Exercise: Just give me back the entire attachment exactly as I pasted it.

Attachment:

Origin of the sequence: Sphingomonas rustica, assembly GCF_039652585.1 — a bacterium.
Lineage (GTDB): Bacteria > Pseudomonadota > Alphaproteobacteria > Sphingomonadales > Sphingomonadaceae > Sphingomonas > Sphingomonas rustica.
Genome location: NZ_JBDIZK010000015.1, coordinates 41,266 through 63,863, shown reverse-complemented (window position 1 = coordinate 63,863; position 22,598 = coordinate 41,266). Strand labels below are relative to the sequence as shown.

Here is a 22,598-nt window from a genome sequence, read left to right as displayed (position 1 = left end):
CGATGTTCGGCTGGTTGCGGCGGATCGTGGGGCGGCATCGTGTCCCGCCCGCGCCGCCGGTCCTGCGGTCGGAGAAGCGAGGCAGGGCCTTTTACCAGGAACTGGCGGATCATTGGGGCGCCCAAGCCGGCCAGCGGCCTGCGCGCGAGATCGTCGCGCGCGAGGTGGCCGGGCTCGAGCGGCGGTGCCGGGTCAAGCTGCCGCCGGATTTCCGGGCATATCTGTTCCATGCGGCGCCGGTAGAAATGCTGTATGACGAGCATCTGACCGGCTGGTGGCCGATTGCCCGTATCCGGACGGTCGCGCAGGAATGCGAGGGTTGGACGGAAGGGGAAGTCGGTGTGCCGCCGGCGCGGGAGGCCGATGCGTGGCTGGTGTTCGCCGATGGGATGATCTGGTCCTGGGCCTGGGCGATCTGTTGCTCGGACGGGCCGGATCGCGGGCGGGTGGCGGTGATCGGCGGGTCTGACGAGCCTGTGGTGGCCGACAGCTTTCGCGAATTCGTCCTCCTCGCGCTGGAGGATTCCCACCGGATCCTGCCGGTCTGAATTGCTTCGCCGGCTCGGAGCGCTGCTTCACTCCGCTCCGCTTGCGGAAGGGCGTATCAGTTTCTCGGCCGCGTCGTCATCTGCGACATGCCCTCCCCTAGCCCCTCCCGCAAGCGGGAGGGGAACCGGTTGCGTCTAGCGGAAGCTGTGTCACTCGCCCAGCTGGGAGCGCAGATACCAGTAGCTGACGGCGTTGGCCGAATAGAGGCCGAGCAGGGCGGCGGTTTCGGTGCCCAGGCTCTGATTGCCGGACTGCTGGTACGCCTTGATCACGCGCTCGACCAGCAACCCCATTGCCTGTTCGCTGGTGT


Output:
Origin of the sequence: Sphingomonas rustica, assembly GCF_039652585.1 — a bacterium.
Lineage (GTDB): Bacteria > Pseudomonadota > Alphaproteobacteria > Sphingomonadales > Sphingomonadaceae > Sphingomonas > Sphingomonas rustica.
Genome location: NZ_JBDIZK010000015.1, coordinates 41,266 through 63,863, shown reverse-complemented (window position 1 = coordinate 63,863; position 22,598 = coordinate 41,266). Strand labels below are relative to the sequence as shown.

Here is a 22,598-nt window from a genome sequence, read left to right as displayed (position 1 = left end):
CGATGTTCGGCTGGTTGCGGCGGATCGTGGGGCGGCATCGTGTCCCGCCCGCGCCGCCGGTCCTGCGGTCGGAGAAGCGAGGCAGGGCCTTTTACCAGGAACTGGCGGATCATTGGGGCGCCCAAGCCGGCCAGCGGCCTGCGCGCGAGATCGTCGCGCGCGAGGTGGCCGGGCTCGAGCGGCGGTGCCGGGTCAAGCTGCCGCCGGATTTCCGGGCATATCTGTTCCATGCGGCGCCGGTAGAAATGCTGTATGACGAGCATCTGACCGGCTGGTGGCCGATTGCCCGTATCCGGACGGTCGCGCAGGAATGCGAGGGTTGGACGGAAGGGGAAGTCGGTGTGCCGCCGGCGCGGGAGGCCGATGCGTGGCTGGTGTTCGCCGATGGGATGATCTGGTCCTGGGCCTGGGCGATCTGTTGCTCGGACGGGCCGGATCGCGGGCGGGTGGCGGTGATCGGCGGGTCTGACGAGCCTGTGGTGGCCGACAGCTTTCGCGAATTCGTCCTCCTCGCGCTGGAGGATTCCCACCGGATCCTGCCGGTCTGAATTGCTTCGCCGGCTCGGAGCGCTGCTTCACTCCGCTCCGCTTGCGGAAGGGCGTATCAGTTTCTCGGCCGCGTCGTCATCTGCGACATGCCCTCCCCTAGCCCCTCCCGCAAGCGGGAGGGGAACCGGTTGCGTCTAGCGGAAGCTGTGTCACTCGCCCAGCTGGGAGCGCAGATACCAGTAGCTGACGGCGTTGGCCGAATAGAGGCCGAGCAGGGCGGCGGTTTCGGTGCCCAGGCTCTGATTGCCGGACTGCTGGTACGCCTTGATCACGCGCTCGACCAGCAACCCCATTGCCTGTTCGCTGGTGT